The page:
By David Winning
SYDNEY--Vicinity Centres (VCX.AU) has dropped plans for more major asset sales and the establishment of a A$1 billion wholesale fund with a unit of Singapore conglomerate Keppel Corp. (BN4.SG), citing a glut of malls on the market that has dragged down transaction values for retail property in Australia.
The Aussie real estate investment trust laid out its strategic shift on Wednesday alongside a 72% fall in annual profit, illustrating the challenges faced by owners of regional and neighborhood malls at a time when e-commerce is growing in popularity and Australian consumer confidence remains weak.
Vicinity Centres made a net profit of 346.1 million Australian dollars (US$235.2 million) in the 12 months through June, sharply down from A$1.22 billion in the same period a year earlier. The result included a A$237.1 million net decline in the value of its property portfolio, especially in Western Australia, where an improvement in resources spending hasn't yet buoyed sectors such as retail.
Funds from operations fell 1.1% to 18.0 Australian cents per security, at the bottom end of guidance provided as recently as April. Stripping out the impact of asset sales made during the year, funds from operations rose by 2.0%.
Vicinity has been striving to refocus its portfolio more on flagship malls such as Chadstone in Victoria state, which it jointly owns with closely held Gandel Group, and on so-called direct factory outlets. These malls have proved more resilient to the headwinds blowing through Australia's retail sector.
An overall 1.3% net valuation drop in Vicinity's property portfolio over the past six months masked a 1.2% valuation gain in its flagship portfolio. The weighted average cap rate across the group's portfolio tightened by 1 basis point to 5.30% between January and June.
In a bid to counter the trend of consumers shopping for clothes and other products online, Vicinity plans to add either apartments or more food-and-entertainment hubs to its portfolio. However, these ambitions have been complicated by a lack of buyers for smaller malls.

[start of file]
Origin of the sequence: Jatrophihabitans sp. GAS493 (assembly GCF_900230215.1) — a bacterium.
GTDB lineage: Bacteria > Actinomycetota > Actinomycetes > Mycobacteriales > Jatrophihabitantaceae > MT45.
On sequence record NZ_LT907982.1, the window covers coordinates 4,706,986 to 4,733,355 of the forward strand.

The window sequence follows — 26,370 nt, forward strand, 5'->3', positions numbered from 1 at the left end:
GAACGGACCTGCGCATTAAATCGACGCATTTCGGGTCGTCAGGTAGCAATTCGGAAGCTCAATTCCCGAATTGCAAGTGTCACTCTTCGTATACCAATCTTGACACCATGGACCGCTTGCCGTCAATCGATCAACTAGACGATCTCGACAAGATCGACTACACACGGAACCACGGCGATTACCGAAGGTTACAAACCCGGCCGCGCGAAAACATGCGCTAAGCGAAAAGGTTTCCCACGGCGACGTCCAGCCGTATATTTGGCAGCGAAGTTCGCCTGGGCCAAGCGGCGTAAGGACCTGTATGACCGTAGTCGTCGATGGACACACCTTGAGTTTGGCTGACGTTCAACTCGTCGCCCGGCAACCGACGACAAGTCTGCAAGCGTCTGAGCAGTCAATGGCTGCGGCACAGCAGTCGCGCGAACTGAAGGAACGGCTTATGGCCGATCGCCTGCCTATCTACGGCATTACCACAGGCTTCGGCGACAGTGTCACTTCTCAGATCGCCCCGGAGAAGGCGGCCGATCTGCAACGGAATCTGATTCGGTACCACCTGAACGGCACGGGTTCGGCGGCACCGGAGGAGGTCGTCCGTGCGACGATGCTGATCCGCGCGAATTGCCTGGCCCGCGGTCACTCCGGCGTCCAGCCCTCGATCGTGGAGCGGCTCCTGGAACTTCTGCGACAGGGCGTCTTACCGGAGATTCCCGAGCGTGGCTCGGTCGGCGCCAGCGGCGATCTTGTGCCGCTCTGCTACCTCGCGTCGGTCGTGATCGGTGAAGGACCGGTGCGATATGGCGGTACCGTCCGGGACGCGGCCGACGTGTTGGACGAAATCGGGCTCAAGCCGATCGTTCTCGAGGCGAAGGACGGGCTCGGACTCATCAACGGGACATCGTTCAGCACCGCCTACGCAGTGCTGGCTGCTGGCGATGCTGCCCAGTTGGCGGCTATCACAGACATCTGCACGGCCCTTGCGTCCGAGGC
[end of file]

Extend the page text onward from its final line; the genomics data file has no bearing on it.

The company last year offered neighborhood malls worth up to A$1 billion for sale, aiming to free up capital for investment in larger properties, but wasn't able to offload all of them.
"As the year progressed, however, investor demand for retail-property funds continued to soften globally," Chief Executive Grant Kelley said. "Compounded by a crowded divestment market, this has impacted retail-property pricing in Australia."
Mr. Kelley said it was in Vicinity security holders' best interests to not proceed with the proposed Vicinity Keppel Australia Retail Fund, nor to sell any other significant assets for now.
"Our focus will now be on maximizing the value of these assets through continuing to enhance the retail mix, leveraging ancillary income opportunities, identifying and driving operational efficiencies and making targeted investment into the assets as appropriate," the CEO said.
Vicinity forecasts funds from operations of between 17.8 and 18.0 cents per security in the new fiscal year, and a distribution payout ratio at the upper end of 95% to 100% of adjusted funds from operations.
Shares in Vicinity were down 1.2% at A$2.50 in mid-morning trade.
Write to David Winning at firstname.lastname@example.org
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August 13, 2019 21:39 ET (01:39 GMT)Copyright (c) 2019 Dow Jones & Company, Inc.